In the company of friends and great food, students gathered this past weekend to usher in a new lunar year. Cultural organizations on campus took a key role in providing free food and festive spaces for the student body.
Two groups that hosted Lunar New Year festivities were the Korean Student Association (KSA) and the Undergraduate Chinese American Association (UCAA). Each organization had a unique way of celebrating the New Year. The KSA hosted the Pojangmacha Night Market, which took place during the evening at Wilbur Field. At the event, students enjoyed staples of Korean street food by the light of mason jar luminaries.
“It was a challenge to put it together on Wilbur Field…and it’s also difficult to get together so much food and give it away for free,” said Ashley Burke ’17, a KSA member.
According to Burke, this was the first time that KSA hosted the Pojangmacha event in proximity to Lunar New Year.
“We’ve never had a Korean presence on Lunar New Year before,” Burke said. “This is the biggest turnout we’ve had [to the Pojangmacha Night Market].”
Although the KSA had to limit portions to accommodate the large number of guests, one of the guests, Roberts Mencis ’18, said the quality of the food was worth it.
“[It was] very delicious – I wish there was more, but what they gave was very good,” Mencis said.
Another student, Sarah Jiang ’16, was struck by all the effort that went into the event.
“I really appreciate all the work that everyone did,” she said. “It was clear that they had worked many, many hours to put it all together, and I am going to be donating [to their Venmo].”
Besides asking for cash donations, KSA also hosted a USB drive in conjunction to the event. Every guest who brought a USB drive to donate to send to North Korea was able to get food first and head to the picnic tables set up by the group. The night was filled with the sound of K-pop music and chattering voices on Wilbur Field.
The UCAA event took place in the Asian American Activities Center (A3C) ballroom, which was decked out with streamers and lanterns. There was also a stage set up for a lineup of performers to entertain guests during their meal. UCAA has been hosting this event for many years, according to UCAA co-chair Chenyao Yu ’17.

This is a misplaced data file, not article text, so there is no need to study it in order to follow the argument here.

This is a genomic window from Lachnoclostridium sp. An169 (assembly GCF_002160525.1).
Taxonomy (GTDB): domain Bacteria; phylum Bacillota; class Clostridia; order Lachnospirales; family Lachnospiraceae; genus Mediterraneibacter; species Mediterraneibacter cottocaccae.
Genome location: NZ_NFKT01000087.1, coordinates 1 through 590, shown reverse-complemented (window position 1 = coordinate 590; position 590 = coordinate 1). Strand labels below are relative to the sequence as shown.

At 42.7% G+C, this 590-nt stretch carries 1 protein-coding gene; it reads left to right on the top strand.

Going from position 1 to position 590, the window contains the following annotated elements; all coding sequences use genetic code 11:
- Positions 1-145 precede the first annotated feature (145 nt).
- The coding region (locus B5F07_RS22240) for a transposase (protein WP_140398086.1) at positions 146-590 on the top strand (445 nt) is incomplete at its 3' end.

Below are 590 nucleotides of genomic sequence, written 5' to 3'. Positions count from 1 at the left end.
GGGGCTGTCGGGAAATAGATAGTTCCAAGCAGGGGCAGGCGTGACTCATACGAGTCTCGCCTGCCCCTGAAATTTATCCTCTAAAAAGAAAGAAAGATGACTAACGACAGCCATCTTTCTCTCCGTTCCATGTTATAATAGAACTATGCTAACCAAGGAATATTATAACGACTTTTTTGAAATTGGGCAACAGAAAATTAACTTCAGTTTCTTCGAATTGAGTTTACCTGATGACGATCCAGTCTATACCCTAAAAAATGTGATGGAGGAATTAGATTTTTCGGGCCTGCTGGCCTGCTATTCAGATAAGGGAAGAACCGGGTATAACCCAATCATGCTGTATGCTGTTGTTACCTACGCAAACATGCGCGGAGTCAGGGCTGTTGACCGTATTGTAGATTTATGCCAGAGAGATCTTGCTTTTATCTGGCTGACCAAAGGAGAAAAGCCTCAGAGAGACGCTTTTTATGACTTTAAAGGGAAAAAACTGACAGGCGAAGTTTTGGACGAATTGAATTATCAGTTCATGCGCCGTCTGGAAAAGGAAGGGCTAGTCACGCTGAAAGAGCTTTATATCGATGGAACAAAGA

“A big part of our mission is to celebrate our culture and expose our culture to the wider Stanford community, and so Chinese New Year is our biggest celebration of the year,” Yu said. “Year to year, the main changes are just the performances. We’ve always had a good turnout, so we haven’t really deviated too much.”
Performances this year included a little girl playing the guzheng, a Chinese string instrument, and a Christian a cappella group. Students seemed to be very taken by the performances.
“It’s fantastic, the food is great, the performances are really on point, the ambiance is very nice, and it’s well-decorated,” said Dixee Kimball ’18. “[It] gives a very good feeling. It’s a great way to de-stress.”
Even though the food and performances pleased students, being able to celebrate the New Year with friends really defined the experience for many. Guests came in groups, and some students, like Alan Aw ’18, came to support friends who were organizing the event or performing.
“I have a lot of friends who are here,” Aw said. “I want to support them, and I also feel like it’s a good time for me to enjoy the season.”
Both the KSA and UCAA spent time marketing the event on Facebook, but the prospect of sharing a New Year’s meal with friends served a key role in inspiring attendance for some event-goers.
“I was expecting to go eat at Stern Dining tonight, but just before I was about to enter one of my best friends told me about [Pojangmacha], and I knew at that moment I could not pass [it] up,” Mencis said.